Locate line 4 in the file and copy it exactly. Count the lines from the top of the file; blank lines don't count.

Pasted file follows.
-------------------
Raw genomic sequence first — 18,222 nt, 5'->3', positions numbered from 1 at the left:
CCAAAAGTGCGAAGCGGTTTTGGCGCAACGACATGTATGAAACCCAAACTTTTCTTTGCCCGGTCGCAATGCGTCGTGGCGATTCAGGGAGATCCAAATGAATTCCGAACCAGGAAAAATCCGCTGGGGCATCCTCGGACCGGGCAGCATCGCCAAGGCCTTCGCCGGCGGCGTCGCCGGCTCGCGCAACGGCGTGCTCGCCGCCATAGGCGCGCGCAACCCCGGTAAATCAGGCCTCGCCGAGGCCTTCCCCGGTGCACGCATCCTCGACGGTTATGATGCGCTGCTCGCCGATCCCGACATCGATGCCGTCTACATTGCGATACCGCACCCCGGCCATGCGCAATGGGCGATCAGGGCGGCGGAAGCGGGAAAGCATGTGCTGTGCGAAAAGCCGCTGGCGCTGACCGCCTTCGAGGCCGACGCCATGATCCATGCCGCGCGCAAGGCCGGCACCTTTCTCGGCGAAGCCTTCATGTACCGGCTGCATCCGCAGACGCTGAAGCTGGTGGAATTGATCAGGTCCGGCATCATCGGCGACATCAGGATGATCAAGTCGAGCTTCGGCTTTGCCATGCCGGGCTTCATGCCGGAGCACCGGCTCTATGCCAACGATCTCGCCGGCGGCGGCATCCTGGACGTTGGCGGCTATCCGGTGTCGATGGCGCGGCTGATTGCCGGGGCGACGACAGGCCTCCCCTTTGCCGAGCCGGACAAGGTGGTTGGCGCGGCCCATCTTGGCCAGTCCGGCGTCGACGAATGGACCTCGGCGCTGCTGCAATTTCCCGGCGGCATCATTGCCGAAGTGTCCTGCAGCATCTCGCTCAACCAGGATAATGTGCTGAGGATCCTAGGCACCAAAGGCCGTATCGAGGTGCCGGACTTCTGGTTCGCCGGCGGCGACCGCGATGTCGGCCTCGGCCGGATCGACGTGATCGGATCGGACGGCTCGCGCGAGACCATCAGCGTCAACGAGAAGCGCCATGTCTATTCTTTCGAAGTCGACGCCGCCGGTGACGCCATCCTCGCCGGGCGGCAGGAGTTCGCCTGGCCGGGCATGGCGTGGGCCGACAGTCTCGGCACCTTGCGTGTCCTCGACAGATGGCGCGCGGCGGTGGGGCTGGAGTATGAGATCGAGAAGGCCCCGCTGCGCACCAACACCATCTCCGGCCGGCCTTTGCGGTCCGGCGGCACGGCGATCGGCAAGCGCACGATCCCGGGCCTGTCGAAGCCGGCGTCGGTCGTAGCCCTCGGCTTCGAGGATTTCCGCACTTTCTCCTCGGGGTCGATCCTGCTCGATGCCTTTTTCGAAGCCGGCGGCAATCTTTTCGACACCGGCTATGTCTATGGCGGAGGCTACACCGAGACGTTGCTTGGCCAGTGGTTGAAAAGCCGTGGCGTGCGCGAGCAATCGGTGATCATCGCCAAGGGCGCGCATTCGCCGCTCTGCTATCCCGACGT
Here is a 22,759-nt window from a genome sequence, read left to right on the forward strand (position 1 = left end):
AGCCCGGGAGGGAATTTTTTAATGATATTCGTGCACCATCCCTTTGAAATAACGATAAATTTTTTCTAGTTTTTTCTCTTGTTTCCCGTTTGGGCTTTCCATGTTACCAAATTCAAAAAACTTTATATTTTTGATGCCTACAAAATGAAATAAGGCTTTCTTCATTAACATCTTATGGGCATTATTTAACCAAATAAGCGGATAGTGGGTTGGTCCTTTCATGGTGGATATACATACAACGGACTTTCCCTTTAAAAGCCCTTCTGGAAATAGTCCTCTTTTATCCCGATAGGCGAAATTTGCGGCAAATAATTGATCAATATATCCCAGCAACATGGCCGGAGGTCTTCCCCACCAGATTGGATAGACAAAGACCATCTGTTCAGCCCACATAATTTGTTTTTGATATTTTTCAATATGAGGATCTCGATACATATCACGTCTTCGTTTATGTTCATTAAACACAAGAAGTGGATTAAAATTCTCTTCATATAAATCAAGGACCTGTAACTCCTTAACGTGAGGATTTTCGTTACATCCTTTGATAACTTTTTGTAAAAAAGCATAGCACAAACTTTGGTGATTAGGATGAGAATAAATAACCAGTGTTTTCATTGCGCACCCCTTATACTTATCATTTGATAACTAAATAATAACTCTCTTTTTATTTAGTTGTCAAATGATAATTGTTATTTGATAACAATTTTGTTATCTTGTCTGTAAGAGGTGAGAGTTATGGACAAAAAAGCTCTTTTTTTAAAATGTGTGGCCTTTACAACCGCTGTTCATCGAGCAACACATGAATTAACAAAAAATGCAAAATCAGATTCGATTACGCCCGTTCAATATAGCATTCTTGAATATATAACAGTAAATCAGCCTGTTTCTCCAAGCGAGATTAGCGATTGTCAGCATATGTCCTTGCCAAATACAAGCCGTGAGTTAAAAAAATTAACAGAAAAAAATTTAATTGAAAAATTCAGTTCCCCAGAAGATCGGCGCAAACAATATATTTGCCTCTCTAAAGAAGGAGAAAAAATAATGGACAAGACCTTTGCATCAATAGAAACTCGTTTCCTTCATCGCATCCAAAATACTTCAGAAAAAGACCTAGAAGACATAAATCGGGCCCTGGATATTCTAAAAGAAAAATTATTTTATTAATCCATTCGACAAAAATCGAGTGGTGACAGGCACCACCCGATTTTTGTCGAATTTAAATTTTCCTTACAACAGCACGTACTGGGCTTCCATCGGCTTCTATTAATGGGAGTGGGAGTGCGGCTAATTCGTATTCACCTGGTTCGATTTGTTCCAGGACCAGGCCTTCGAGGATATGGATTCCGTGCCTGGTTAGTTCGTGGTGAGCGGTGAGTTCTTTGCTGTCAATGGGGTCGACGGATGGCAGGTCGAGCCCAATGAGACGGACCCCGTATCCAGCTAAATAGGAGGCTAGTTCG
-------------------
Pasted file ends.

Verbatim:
AGCCCGGGAGGGAATTTTTTAATGATATTCGTGCACCATCCCTTTGAAATAACGATAAATTTTTTCTAGTTTTTTCTCTTGTTTCCCGTTTGGGCTTTCCATGTTACCAAATTCAAAAAACTTTATATTTTTGATGCCTACAAAATGAAATAAGGCTTTCTTCATTAACATCTTATGGGCATTATTTAACCAAATAAGCGGATAGTGGGTTGGTCCTTTCATGGTGGATATACATACAACGGACTTTCCCTTTAAAAGCCCTTCTGGAAATAGTCCTCTTTTATCCCGATAGGCGAAATTTGCGGCAAATAATTGATCAATATATCCCAGCAACATGGCCGGAGGTCTTCCCCACCAGATTGGATAGACAAAGACCATCTGTTCAGCCCACATAATTTGTTTTTGATATTTTTCAATATGAGGATCTCGATACATATCACGTCTTCGTTTATGTTCATTAAACACAAGAAGTGGATTAAAATTCTCTTCATATAAATCAAGGACCTGTAACTCCTTAACGTGAGGATTTTCGTTACATCCTTTGATAACTTTTTGTAAAAAAGCATAGCACAAACTTTGGTGATTAGGATGAGAATAAATAACCAGTGTTTTCATTGCGCACCCCTTATACTTATCATTTGATAACTAAATAATAACTCTCTTTTTATTTAGTTGTCAAATGATAATTGTTATTTGATAACAATTTTGTTATCTTGTCTGTAAGAGGTGAGAGTTATGGACAAAAAAGCTCTTTTTTTAAAATGTGTGGCCTTTACAACCGCTGTTCATCGAGCAACACATGAATTAACAAAAAATGCAAAATCAGATTCGATTACGCCCGTTCAATATAGCATTCTTGAATATATAACAGTAAATCAGCCTGTTTCTCCAAGCGAGATTAGCGATTGTCAGCATATGTCCTTGCCAAATACAAGCCGTGAGTTAAAAAAATTAACAGAAAAAAATTTAATTGAAAAATTCAGTTCCCCAGAAGATCGGCGCAAACAATATATTTGCCTCTCTAAAGAAGGAGAAAAAATAATGGACAAGACCTTTGCATCAATAGAAACTCGTTTCCTTCATCGCATCCAAAATACTTCAGAAAAAGACCTAGAAGACATAAATCGGGCCCTGGATATTCTAAAAGAAAAATTATTTTATTAATCCATTCGACAAAAATCGAGTGGTGACAGGCACCACCCGATTTTTGTCGAATTTAAATTTTCCTTACAACAGCACGTACTGGGCTTCCATCGGCTTCTATTAATGGGAGTGGGAGTGCGGCTAATTCGTATTCACCTGGTTCGATTTGTTCCAGGACCAGGCCTTCGAGGATATGGATTCCGTGCCTGGTTAGTTCGTGGTGAGCGGTGAGTTCTTTGCTGTCAATGGGGTCGACGGATGGCAGGTCGAGCCCAATGAGACGGACCCCGTATCCAGCTAAATAGGAGGCTAGTTCG